The arrival of autumn signals many changes in the household, from switching from salads to soups to pulling sweaters out of storage to changing furnace filters. With pets, however, you may need to think as much about what you don’t change as what you do.
Chicago veterinarian Dr. Shelly Rubin is well acquainted with the dramatic temperature swings that accompany the change of seasons, as well as how to help pets and owners cope with them. Following is his list of fall do’s and don’ts for pet owners.
* Don’t “fall” off the exercise wagon. With days getting shorter – and cooler – it can be tempting to skip your early morning or evening walk. But with more than half of all pets in the U.S. being overweight or obese, exercise is vital. A daily walk, or several shorter walks, can rev the metabolism of both two- and four-legged walkers for hours.
* Do ensure your pet is outfitted for cooler weather. Small, light-bodied breeds, dogs with very short hair and older dogs with weakened immune systems are likely to need a sweater when venturing outside. And once cold and snowy weather sets in, dogs may require protective footwear to keep their paw pads from freezing.
* Don’t assume that cooler weather eliminates the threat of diseases like heartworm, which are spread by infected mosquitoes. Mosquitoes have been known to survive well into the winter months, thanks to indoor havens and protected microclimates existing within larger, cooler climate zones. For this reason, the American Heartworm Society recommends year-round heartworm protection for both dogs and cats.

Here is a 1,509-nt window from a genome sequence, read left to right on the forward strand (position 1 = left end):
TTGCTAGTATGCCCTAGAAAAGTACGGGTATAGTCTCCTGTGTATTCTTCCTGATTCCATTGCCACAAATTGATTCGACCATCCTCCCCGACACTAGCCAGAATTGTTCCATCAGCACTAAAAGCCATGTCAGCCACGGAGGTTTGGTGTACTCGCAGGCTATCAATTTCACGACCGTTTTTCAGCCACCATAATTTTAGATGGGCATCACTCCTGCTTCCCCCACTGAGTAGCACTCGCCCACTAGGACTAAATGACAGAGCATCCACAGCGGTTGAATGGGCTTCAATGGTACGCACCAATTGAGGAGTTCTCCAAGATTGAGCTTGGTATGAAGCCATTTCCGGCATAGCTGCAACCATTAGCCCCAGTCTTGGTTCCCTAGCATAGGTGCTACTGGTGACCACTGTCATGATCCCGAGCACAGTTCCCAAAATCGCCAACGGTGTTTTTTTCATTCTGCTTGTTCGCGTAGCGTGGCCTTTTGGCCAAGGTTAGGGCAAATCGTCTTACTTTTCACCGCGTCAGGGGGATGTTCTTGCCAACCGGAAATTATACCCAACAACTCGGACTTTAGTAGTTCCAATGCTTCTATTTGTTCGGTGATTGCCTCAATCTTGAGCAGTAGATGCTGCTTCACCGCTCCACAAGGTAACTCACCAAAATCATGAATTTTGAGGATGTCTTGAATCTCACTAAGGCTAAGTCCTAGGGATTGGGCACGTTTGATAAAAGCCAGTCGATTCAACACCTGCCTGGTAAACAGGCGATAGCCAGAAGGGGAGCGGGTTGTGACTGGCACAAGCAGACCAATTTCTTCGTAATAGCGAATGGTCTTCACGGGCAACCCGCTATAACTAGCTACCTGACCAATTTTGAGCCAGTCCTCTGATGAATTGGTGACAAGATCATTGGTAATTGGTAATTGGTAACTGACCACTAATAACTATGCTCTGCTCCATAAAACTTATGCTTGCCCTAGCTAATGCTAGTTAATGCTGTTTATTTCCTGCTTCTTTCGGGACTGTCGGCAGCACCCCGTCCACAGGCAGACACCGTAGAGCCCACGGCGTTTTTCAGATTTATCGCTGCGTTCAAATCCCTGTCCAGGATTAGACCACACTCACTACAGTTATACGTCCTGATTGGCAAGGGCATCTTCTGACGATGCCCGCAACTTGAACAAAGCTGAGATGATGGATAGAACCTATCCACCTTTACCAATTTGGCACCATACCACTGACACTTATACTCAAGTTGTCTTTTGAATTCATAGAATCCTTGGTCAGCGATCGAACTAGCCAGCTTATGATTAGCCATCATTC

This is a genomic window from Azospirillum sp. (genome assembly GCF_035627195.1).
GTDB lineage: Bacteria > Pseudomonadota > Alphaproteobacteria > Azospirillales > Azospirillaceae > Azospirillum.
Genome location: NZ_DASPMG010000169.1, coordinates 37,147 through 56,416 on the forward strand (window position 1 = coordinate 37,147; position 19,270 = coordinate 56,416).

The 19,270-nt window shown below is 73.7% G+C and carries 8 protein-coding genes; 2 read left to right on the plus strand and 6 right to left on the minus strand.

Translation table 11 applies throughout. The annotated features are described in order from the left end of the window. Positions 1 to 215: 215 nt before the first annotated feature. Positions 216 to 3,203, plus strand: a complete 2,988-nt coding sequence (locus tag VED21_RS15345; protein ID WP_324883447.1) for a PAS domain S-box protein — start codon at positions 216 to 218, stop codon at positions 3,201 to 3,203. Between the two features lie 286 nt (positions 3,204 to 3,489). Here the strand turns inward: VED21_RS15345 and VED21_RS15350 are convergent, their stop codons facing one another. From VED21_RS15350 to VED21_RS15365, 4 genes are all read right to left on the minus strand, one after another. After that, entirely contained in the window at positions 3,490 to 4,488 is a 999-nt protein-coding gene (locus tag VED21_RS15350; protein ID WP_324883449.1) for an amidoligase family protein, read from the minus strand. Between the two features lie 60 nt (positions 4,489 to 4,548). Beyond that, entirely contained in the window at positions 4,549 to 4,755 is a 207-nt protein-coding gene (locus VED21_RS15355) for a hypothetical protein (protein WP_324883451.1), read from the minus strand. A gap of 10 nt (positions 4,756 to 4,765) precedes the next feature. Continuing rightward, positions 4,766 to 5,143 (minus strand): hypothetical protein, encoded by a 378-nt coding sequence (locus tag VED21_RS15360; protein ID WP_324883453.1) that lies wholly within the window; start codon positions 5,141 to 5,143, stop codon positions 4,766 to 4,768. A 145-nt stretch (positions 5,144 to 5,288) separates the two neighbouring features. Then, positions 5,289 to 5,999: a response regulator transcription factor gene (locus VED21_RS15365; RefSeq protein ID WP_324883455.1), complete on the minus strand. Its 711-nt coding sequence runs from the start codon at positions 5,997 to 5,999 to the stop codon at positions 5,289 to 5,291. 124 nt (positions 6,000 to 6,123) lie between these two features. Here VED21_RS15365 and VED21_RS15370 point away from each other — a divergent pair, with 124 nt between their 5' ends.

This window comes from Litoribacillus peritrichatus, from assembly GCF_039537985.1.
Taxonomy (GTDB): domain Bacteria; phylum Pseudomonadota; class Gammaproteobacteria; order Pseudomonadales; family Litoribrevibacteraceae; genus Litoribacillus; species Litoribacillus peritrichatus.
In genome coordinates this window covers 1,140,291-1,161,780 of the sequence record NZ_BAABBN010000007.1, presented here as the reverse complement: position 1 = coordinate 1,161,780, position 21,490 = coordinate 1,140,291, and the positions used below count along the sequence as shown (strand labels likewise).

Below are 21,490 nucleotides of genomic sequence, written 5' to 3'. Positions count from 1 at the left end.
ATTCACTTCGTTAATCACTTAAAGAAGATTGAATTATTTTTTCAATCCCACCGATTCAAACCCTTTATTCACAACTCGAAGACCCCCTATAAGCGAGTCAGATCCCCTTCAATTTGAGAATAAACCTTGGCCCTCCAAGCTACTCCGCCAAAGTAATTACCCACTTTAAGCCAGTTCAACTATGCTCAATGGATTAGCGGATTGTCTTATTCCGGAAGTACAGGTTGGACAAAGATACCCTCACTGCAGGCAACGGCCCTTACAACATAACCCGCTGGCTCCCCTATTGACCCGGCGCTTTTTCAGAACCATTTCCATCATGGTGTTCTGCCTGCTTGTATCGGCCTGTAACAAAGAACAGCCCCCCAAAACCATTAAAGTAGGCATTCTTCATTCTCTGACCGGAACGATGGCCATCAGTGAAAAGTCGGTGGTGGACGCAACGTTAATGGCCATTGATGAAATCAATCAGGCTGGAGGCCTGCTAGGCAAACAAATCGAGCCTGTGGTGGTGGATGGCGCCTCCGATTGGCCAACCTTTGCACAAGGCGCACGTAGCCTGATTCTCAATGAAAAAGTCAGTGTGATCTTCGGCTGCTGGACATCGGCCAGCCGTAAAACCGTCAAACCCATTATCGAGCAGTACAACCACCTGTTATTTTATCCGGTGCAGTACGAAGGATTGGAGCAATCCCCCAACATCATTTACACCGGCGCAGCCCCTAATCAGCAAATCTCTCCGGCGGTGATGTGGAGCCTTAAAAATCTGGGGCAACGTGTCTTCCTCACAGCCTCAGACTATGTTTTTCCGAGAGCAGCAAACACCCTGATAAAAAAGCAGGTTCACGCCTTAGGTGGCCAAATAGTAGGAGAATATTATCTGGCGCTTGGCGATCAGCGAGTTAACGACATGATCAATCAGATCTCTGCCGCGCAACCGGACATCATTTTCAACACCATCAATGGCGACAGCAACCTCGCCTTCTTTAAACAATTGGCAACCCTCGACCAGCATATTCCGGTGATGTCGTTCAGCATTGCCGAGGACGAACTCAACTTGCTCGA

* Do ensure your senior pet has a warm, draft-free place to sleep. Many older dogs and cats suffer from arthritis. Just as sore joints in people tend to feel worse in cold weather, so it is with pets. A warm cozy bed can make nights – and mornings – more comfortable.
* Do be sensitive to your pets’ feelings if fall brings changes to your household. Just like people, pets can get depressed. And if you’re missing a son or daughter who has moved away to start college or a job, chances are your family pet is also feeling the loss. Spending time with your pet and giving him an extra measure of cuddling and affection will help both of you feel better.